The Office of Experiential Learning and Community Engagement (ELCE) brings together faculty, students, business, non-profit organizations, and government agencies in a seamless process that supports rich student learning experiences and ensures that all students are developing clear learning outcomes that will be properly evaluated for success.
Our staff is comprised of a director, experiential coordinators who act as liaisons to the degree-granting colleges, internship staff that support more than 400 full and part time internships through the internship program, and the coordinator of the Feinstein Civic Engagement Program. Our office works closely with faculty and staff across campus to build partnerships for experiential learning in all disciplines.
The experiential coordinators in each degree-granting college are charged with:
- Facilitating a connection between community partners and URI faculty with the goal of building experiential learning opportunities;
- Identifying barriers to integrating experiential learning into the curriculum in the quest for a changed educational climate;
- Working with faculty in each degree granting college to support and assist in developing, instituting, and evaluating internships and service learning projects, courses, and course components;
- Ensuring that liability is addressed to protect all students and faculty;
- Marketing experiential learning as the hallmark of undergraduate education at URI
Types of Experiential Learning
Experiential Learning is a broad term used to describe a student’s application of analytical, oral, written, and other skills obtained in the classroom to an external setting. Experiential learning includes all of the following:
The National Association of Colleges and Employers defines internship as “a form of experiential learning that integrates knowledge and theory learned in the classroom with practical application and skill development in a professional setting. Internships give students the opportunity to gain valuable applied experience and make connections in professional fields they are considering for career paths; and give employers the opportunity to guide and evaluate talent.” In addition, an internship is a semester in duration, may or may not carry credit, may be paid or unpaid based on the department of labor criteria.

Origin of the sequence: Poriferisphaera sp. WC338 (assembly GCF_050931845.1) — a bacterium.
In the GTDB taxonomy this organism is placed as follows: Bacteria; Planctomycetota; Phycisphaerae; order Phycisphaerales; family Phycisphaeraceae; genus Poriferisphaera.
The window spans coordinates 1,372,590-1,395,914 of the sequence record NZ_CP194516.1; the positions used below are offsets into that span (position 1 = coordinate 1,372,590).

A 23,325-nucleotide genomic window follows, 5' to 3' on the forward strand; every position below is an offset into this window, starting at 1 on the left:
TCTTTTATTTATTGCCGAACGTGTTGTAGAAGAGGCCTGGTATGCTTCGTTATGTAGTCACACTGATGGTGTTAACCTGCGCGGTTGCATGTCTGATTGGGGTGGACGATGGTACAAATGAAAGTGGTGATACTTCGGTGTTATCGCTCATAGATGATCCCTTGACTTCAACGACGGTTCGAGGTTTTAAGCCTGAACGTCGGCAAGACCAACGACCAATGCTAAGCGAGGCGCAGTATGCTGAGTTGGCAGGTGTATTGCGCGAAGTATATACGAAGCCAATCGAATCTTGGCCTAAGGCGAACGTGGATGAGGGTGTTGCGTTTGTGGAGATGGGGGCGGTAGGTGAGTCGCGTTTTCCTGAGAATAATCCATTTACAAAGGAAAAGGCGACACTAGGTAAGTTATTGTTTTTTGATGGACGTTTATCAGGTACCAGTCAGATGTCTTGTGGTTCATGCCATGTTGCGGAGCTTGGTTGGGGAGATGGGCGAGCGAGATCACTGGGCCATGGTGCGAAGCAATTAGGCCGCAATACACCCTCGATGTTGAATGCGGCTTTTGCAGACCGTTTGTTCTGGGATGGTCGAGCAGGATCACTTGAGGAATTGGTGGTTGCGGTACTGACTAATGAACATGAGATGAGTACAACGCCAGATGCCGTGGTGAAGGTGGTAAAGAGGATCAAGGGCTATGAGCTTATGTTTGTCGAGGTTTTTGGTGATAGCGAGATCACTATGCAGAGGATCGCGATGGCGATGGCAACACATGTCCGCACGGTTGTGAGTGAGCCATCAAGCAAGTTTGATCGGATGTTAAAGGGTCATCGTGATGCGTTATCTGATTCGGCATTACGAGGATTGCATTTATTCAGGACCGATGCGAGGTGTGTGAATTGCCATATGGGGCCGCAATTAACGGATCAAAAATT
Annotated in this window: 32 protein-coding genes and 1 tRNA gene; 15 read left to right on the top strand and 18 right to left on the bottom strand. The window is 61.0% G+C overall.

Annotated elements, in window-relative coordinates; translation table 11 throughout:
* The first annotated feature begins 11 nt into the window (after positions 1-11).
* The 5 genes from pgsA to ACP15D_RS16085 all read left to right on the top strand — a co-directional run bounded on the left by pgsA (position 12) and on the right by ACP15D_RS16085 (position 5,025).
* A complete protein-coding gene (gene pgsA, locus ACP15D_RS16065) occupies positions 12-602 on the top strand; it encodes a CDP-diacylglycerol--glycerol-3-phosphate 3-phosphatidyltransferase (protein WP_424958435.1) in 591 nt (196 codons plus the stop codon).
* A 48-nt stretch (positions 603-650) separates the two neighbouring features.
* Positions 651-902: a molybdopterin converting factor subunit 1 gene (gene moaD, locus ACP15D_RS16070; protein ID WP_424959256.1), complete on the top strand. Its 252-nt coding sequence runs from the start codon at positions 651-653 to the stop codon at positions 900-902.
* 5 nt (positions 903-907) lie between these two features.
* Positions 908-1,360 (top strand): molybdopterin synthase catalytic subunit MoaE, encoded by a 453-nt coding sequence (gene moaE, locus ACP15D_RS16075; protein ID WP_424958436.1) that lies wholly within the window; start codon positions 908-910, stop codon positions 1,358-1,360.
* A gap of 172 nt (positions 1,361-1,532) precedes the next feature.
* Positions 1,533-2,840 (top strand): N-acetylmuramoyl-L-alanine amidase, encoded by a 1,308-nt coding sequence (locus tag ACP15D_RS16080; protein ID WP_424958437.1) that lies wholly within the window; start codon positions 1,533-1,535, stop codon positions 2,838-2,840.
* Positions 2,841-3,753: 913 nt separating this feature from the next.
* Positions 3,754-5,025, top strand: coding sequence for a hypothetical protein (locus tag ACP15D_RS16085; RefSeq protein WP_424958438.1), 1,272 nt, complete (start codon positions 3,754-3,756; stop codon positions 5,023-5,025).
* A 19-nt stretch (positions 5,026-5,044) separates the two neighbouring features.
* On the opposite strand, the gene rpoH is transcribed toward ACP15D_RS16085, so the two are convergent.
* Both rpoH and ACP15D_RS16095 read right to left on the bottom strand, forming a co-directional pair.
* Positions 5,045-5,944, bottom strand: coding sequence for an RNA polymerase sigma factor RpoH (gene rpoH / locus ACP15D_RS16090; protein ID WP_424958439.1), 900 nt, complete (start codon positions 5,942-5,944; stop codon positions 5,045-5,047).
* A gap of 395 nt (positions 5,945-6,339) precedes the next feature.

Externships provide an initial exposure to a career for a brief period of time (such as one day a week or a couple of hours per week) by having students “shadow/observation” an experienced employee or professional. Externships may include academic credit when connected to a course.
Project Based Learning
Project Based Learning involves students working on a problem or project based on the knowledge attained in a previous course and/or courses. This is different than an internship since the focus is for a specific project or problem to solve and requires the assistance of a faculty member serving as a mentor.
The difference between a problem based learning experience (PBLE) and an internship is that a PBLE provides both a deliverable to the faculty mentor and a third party.
A Capstone course is the culmination of learning in the major. A student generally works on a single large project, such as a thesis paper or large research project, for the entire semester.
Service Learning is curriculum-based service that emphasizes hands-on learning while
addressing real world concerns. The service experience provides a context for translating
discipline-based theories into practice.
A Volunteer is a student who performs a service willingly and without pay or credit in order to support a cause.
Civic Engagement offers a broad concept of community involvement and awareness that can include service, advocacy, service learning, volunteerism, and political participation with the goal of helping to develop community based knowledge, values and skills.